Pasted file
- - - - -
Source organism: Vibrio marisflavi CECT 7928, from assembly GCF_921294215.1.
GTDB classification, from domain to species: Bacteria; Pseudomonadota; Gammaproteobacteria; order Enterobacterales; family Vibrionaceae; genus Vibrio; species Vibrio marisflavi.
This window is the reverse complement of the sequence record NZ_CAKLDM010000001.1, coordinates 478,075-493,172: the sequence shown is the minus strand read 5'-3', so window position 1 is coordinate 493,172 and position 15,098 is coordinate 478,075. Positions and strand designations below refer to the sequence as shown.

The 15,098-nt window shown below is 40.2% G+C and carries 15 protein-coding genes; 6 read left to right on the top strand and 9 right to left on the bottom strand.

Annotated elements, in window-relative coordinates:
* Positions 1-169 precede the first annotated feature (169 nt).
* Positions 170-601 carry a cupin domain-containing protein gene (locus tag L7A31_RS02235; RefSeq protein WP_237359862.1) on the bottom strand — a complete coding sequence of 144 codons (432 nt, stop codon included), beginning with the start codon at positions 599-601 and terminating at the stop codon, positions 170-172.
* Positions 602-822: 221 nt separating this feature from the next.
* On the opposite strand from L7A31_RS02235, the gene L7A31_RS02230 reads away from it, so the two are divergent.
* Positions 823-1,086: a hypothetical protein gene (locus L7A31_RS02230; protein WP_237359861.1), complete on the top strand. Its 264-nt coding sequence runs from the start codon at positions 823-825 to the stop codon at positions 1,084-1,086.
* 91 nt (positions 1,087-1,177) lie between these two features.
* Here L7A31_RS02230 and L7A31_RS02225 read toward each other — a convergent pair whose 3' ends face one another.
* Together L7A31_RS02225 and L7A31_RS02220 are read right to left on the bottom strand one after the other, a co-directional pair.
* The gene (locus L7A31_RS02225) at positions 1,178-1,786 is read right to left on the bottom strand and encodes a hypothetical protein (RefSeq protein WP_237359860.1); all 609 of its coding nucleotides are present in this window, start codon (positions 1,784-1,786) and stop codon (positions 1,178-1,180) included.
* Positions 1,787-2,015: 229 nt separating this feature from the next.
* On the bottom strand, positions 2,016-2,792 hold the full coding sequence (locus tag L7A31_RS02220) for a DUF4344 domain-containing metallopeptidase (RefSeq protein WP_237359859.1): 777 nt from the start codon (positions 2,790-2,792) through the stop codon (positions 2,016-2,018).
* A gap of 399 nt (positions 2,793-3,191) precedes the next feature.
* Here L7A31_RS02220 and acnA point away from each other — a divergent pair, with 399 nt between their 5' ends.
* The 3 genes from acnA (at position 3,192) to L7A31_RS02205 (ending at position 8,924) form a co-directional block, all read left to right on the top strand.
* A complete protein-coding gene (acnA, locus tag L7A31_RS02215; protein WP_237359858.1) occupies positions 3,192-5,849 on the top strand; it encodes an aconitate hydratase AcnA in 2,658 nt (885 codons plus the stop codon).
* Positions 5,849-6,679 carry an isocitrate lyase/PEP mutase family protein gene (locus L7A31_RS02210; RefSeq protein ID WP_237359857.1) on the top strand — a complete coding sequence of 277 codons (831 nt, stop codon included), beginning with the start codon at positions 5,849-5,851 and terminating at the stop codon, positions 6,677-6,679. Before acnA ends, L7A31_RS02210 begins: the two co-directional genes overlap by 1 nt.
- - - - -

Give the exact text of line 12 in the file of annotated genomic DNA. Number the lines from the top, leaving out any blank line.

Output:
* Here L7A31_RS02230 and L7A31_RS02225 read toward each other — a convergent pair whose 3' ends face one another.